Lansdowne residents, Beverage Capitol clash Traffic, pollution problem to be discussed at meeting


Residents in a Lansdowne neighborhood are locked in battle with a neighboring beverage company over traffic, noise and air pollution.

Neighbors in the 2200 block of Sulphur Spring Road and on some surrounding streets say Beverage Capitol Corp. attracts as many as 300 diesel trucks a day to their area. The trucks spew fumes and block traffic -- raising concerns about emergency vehicle access, they say.

The company, in the area for five years, has taken steps to appease residents, installing cushions on the dock to make loading quieter and doing away with an outdoor public address system.

And company officials plan to meet with residents tonight to answer further complaints such as the traffic snarls caused by trucks waiting to enter the facility.

"We have one way in and one way out of this street," said Lois Smith, who grew up in the area and now lives there with her husband, David. "When I get in my car and go to leave, I expect to be able to drive down my street."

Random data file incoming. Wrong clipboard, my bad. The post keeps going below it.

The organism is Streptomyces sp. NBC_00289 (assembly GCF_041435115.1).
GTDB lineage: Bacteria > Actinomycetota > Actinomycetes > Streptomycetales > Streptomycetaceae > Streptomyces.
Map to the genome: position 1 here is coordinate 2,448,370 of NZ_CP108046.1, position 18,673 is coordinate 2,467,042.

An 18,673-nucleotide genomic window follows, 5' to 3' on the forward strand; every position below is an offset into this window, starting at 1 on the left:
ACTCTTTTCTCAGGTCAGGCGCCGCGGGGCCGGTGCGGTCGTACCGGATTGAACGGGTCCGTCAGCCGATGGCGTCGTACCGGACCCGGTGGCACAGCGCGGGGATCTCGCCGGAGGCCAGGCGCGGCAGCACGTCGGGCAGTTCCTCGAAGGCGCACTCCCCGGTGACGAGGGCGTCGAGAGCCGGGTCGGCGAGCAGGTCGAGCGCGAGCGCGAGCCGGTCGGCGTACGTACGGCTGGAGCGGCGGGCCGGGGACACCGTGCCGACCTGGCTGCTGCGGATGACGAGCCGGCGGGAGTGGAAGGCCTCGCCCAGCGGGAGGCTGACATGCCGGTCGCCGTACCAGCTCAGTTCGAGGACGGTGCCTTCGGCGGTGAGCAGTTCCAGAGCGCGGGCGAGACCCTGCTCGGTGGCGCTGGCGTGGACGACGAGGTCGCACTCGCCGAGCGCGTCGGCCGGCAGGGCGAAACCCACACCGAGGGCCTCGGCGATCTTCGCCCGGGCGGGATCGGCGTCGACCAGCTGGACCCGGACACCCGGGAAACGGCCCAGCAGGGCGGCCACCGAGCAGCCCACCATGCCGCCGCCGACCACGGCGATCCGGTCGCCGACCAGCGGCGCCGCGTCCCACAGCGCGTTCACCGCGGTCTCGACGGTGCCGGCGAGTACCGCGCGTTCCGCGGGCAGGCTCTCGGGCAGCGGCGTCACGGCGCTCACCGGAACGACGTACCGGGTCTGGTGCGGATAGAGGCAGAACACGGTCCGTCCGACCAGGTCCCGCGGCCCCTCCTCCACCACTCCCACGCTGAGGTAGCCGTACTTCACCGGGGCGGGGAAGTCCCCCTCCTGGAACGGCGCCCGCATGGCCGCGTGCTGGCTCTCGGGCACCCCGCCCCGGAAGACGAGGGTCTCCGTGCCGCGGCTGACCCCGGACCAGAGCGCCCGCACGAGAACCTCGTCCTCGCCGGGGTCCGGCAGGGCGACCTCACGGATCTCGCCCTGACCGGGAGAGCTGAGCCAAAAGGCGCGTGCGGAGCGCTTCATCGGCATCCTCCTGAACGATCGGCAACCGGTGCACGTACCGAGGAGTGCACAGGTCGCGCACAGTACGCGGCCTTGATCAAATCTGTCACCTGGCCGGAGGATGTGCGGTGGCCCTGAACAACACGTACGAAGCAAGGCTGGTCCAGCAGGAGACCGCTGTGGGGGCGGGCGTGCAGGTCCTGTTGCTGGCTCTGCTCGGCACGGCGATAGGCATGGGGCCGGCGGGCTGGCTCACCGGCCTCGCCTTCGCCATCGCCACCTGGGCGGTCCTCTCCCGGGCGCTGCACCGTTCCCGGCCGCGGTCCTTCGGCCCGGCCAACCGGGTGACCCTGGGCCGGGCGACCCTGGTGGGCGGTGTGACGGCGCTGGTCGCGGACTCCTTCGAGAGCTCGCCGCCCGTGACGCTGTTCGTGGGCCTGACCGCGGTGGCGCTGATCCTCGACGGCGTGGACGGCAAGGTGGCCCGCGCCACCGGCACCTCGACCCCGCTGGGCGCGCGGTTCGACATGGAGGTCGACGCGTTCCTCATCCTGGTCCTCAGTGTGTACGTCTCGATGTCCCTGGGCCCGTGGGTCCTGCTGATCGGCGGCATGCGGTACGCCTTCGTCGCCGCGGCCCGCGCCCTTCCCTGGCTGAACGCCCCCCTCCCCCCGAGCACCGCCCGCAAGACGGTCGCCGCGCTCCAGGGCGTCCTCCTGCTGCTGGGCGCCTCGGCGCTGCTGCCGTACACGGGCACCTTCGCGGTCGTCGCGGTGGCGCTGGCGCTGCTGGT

According to information provided to Mrs. Smith by the company, Beverage Capital operates two Baltimore-area facilities that manufacture beverages; the Lansdowne facility serves as a warehouse and distribution center.

Mrs. Smith recently gathered written complaints from 34 households. Residents said the trucks often blocked them in, damaged trees and shrubs, or became stuck trying to turn on their dead-end street.

"When you are leaving for work, sometimes there is a problem getting in and getting out," said Frank Matthews. "Everybody needs a job and a company has a right to do business but maybe they can try to do it better."

Company officials were not available for comment.

In response to neighbors' concerns, company officials recently commissioned a study that suggested ways to reduce traffic. Among them: rescheduling times when trucks load and unload.

Councilman Stephen G. Sam Moxley said he hopes residents and the company can resolve their differences.

"Businesses are important to an area but so are residents' concerns. We've got to move forward to see if we can resolve this."

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